Dr. Stanley Aruyaru is a Consultant General and Laparoscopic Surgeon and a Healthcare Manager. He has solid experience in managing
The World Patient Safety Day is celebrated to bring to the fore the importance of making our healthcare system safe for our patients. The 2023 World Patient Day was commemorated on 17th September with the theme: Engaging the Patients for Patient safety.
Safety is the first of the 6 domains of healthcare quality as outlined by the institute of medicine. Below is a brief description of the domains of healthcare:
- Safe: Care that avoids harm to patients
- Effective: Evidence based practice that is only offered to those who will benefit
- Patient Centered: Care that is respectful and responsive to individual patient preferences
- Timely: Care that reduces the waiting times and other harmful delays
- Efficient: Care that avoids wastage of equipment, ideas, supplies, energy, unnecessary investigations or prescriptions
- Equitable: Care that does not vary in quality based on individuals or groups
The movement towards patient safety gathered momentum after the 2000 seminal publication ‘To Err is Human: Building a Safer Health System’ published by the Institute of Medicine in the United States of America. In this book, data obtained indicated that 98,000 patients were dying every year due to medical errors in hospitals, way more than deaths from road traffic accidents, malaria or AIDS (the top three funded health programs in the US). A follow up equally landmark publication in 2001- ‘Crossing the Quality Chasm: A New Health System for the 21st Century’ called for a redesigning of the American Healthcare system along quality metrics.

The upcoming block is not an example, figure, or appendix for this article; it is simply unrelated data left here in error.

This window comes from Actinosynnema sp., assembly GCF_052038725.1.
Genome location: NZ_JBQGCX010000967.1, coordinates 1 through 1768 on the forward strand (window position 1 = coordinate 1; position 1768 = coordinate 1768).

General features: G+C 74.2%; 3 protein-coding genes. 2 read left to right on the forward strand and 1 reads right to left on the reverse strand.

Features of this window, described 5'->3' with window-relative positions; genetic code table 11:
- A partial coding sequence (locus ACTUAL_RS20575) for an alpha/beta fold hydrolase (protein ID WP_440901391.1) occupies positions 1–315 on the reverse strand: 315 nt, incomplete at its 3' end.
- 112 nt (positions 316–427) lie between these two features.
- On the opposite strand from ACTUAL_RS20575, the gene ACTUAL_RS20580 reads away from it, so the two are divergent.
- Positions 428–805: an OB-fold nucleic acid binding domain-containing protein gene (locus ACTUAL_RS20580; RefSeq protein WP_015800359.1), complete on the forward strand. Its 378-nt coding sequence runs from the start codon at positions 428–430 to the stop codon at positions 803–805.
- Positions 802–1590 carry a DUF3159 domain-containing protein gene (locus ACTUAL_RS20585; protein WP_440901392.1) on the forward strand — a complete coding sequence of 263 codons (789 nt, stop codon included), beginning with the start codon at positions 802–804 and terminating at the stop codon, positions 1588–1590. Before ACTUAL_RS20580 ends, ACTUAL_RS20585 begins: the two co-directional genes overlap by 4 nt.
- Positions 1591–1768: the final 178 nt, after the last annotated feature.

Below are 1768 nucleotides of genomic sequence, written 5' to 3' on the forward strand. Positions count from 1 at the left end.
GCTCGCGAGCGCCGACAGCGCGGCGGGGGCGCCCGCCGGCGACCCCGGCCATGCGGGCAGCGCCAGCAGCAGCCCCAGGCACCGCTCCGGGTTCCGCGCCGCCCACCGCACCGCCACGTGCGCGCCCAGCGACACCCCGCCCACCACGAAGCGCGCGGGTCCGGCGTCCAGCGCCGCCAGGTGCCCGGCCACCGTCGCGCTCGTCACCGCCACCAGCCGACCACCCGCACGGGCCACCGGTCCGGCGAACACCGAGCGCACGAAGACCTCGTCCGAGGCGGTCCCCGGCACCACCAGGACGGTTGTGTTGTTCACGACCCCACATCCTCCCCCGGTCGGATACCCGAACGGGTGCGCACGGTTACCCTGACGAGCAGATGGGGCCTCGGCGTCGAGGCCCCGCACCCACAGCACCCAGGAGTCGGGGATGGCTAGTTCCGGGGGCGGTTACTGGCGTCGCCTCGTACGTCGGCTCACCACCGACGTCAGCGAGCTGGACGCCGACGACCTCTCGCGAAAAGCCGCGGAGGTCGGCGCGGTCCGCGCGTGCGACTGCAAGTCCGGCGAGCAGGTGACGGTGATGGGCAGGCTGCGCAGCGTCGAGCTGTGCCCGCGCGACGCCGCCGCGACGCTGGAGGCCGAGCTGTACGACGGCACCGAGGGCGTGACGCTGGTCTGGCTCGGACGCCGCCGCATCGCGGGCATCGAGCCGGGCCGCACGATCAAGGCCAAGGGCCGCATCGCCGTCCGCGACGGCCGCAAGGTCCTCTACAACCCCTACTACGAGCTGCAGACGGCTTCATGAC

Since then, different bodies have come up to take the space of healthcare quality standards and accreditation.
One of the key areas of focus from all these bodies is Patient safety.
One such body, The Joint Commission International (JCI), has outlined the 6 areas of concern for patient safety. These are dubbed, The International Patient Safety Goals.
JCI INTERNATIONAL PATIENT SAFETY GOALS (IPSGS)
- IPSG 1: Identify Patients Correctly